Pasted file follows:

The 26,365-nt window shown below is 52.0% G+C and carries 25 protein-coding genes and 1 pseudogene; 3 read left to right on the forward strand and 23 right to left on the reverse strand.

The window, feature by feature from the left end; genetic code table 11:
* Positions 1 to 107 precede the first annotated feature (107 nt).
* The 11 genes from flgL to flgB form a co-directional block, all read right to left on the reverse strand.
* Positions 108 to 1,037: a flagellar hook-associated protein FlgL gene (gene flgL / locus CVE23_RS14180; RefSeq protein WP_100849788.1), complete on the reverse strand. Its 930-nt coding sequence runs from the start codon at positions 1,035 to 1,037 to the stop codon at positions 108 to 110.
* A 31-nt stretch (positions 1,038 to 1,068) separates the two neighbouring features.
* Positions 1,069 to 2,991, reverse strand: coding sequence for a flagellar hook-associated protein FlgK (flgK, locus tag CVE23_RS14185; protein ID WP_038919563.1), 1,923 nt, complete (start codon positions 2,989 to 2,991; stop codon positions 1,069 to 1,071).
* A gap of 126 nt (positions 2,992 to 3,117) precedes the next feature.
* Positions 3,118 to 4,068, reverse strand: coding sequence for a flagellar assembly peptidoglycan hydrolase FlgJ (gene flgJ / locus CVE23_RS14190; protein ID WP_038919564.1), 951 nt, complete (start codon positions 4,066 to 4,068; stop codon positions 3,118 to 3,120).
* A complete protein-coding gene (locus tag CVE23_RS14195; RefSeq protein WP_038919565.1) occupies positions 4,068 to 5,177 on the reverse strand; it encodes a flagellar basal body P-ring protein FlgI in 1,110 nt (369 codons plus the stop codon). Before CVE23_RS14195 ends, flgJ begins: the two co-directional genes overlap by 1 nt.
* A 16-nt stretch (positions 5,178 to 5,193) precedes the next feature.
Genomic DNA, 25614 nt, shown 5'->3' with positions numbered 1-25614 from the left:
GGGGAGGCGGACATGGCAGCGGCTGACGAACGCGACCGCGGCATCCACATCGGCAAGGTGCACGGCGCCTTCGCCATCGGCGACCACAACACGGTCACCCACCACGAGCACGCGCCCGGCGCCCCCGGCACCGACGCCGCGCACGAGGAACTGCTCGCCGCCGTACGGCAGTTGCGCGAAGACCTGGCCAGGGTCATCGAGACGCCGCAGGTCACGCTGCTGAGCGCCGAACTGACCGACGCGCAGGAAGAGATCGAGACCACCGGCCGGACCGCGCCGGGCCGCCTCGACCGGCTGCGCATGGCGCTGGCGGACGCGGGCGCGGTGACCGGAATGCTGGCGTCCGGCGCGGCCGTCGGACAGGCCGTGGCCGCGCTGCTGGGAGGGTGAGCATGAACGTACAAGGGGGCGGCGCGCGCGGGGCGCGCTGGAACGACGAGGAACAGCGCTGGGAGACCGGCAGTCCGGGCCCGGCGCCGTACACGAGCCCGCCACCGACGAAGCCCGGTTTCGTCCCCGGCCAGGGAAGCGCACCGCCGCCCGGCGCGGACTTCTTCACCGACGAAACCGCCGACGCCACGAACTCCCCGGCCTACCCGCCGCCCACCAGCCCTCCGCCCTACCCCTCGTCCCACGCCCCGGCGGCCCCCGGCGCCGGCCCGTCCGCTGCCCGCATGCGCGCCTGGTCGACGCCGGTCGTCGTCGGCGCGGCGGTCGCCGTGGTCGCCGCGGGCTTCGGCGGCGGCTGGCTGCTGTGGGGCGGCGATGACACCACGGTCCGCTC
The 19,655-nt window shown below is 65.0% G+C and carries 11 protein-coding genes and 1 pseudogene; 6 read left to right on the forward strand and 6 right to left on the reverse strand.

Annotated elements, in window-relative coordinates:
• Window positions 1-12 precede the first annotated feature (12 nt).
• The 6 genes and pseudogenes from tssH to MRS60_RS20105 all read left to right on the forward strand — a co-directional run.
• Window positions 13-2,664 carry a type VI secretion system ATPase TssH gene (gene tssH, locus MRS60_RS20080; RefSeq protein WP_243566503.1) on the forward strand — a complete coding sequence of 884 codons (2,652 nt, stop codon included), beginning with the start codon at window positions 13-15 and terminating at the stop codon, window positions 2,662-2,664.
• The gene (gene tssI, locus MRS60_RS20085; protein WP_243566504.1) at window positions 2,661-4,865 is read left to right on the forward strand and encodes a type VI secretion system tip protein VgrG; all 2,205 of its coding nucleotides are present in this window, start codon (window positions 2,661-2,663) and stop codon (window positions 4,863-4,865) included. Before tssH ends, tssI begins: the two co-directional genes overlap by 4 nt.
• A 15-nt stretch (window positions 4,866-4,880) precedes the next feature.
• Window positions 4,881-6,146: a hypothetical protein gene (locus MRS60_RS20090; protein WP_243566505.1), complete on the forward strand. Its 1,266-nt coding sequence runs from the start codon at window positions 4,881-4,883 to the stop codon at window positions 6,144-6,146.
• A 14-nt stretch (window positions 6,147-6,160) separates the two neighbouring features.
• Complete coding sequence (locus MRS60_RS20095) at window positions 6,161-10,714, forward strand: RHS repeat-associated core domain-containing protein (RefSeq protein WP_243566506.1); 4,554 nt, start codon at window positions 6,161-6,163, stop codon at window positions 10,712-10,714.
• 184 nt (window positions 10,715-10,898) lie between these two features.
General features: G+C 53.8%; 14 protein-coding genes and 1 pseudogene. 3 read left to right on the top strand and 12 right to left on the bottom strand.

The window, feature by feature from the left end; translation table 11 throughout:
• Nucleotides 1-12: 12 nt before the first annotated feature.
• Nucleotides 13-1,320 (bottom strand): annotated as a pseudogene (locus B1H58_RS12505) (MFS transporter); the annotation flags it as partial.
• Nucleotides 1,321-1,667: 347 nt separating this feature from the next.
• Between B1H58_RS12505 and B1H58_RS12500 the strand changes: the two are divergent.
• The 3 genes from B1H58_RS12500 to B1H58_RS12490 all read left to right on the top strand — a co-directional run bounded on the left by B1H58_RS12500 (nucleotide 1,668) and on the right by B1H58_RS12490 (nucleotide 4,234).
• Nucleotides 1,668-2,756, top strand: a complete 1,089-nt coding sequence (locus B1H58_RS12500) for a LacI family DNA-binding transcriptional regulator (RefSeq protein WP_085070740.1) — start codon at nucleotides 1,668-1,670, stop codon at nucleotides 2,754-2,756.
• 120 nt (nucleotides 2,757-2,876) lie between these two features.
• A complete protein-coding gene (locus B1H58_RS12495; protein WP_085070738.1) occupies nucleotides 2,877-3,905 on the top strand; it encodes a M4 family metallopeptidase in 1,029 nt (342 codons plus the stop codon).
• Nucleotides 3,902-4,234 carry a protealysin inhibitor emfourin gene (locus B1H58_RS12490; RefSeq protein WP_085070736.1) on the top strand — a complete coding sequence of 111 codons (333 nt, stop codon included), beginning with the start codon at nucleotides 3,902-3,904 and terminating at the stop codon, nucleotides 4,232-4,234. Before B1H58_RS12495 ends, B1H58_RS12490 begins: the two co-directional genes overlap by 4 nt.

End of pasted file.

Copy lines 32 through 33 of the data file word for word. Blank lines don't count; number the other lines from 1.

• Nucleotides 1,668-2,756, top strand: a complete 1,089-nt coding sequence (locus B1H58_RS12500) for a LacI family DNA-binding transcriptional regulator (RefSeq protein WP_085070740.1) — start codon at nucleotides 1,668-1,670, stop codon at nucleotides 2,754-2,756.
• 120 nt (nucleotides 2,757-2,876) lie between these two features.